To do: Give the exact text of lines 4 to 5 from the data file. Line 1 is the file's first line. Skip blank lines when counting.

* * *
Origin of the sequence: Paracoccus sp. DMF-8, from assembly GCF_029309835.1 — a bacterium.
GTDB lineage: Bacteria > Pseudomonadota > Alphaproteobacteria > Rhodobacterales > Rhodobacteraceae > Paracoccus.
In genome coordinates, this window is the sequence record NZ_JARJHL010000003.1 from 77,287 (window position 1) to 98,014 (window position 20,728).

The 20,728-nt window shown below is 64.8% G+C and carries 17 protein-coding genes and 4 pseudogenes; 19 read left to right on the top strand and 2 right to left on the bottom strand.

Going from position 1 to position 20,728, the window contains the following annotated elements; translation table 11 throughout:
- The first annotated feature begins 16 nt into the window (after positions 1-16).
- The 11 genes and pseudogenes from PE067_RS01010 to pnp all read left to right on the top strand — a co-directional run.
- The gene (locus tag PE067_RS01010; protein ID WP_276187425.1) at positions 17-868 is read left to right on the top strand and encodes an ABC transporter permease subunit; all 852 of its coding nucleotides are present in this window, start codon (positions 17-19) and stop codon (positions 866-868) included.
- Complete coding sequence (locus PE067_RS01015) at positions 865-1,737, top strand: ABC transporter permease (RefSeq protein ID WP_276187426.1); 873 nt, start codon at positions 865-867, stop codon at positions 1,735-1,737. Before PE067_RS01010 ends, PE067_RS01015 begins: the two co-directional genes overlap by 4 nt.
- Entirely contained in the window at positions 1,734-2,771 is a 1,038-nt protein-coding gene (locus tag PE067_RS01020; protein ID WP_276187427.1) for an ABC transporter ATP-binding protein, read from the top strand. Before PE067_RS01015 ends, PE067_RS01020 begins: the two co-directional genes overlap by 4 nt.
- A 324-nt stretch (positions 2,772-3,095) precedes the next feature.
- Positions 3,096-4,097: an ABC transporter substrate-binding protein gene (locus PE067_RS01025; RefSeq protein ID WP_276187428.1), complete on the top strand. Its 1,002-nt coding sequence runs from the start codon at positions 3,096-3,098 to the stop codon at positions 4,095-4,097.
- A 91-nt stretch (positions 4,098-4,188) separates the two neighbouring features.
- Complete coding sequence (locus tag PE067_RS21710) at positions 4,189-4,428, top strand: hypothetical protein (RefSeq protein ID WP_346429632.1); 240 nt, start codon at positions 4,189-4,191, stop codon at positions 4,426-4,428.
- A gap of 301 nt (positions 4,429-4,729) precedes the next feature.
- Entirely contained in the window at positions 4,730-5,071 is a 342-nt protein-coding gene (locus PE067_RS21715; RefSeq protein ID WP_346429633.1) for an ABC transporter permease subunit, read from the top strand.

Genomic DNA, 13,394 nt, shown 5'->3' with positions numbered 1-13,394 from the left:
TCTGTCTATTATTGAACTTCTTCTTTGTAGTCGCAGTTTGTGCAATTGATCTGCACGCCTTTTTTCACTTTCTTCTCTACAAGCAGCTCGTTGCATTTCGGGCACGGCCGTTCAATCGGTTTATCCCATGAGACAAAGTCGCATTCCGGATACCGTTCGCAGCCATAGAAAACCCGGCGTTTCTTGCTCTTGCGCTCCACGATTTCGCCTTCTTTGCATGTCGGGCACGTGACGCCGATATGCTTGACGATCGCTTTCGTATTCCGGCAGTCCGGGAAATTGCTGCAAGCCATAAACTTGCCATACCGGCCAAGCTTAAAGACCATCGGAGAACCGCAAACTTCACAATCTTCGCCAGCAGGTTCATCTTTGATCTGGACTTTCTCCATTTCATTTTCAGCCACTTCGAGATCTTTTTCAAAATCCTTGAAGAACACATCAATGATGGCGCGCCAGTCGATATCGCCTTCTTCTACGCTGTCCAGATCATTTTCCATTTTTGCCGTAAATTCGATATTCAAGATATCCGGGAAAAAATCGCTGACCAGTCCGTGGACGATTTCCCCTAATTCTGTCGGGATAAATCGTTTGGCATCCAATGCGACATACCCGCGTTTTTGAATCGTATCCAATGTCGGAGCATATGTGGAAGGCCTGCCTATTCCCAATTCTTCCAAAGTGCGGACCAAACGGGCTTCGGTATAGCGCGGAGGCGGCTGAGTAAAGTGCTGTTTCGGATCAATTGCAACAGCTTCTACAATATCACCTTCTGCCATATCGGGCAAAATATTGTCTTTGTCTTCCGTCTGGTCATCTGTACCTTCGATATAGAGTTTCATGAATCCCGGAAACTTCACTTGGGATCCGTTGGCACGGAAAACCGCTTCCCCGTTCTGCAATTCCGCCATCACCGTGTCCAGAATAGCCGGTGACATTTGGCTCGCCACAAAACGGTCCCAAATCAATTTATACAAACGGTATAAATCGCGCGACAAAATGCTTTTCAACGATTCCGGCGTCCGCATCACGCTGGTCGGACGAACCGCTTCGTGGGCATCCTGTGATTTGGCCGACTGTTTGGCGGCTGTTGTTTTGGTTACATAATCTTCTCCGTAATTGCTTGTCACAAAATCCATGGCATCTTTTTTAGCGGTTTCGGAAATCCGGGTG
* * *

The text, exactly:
The 20,728-nt window shown below is 64.8% G+C and carries 17 protein-coding genes and 4 pseudogenes; 19 read left to right on the top strand and 2 right to left on the bottom strand.

Going from position 1 to position 20,728, the window contains the following annotated elements; translation table 11 throughout: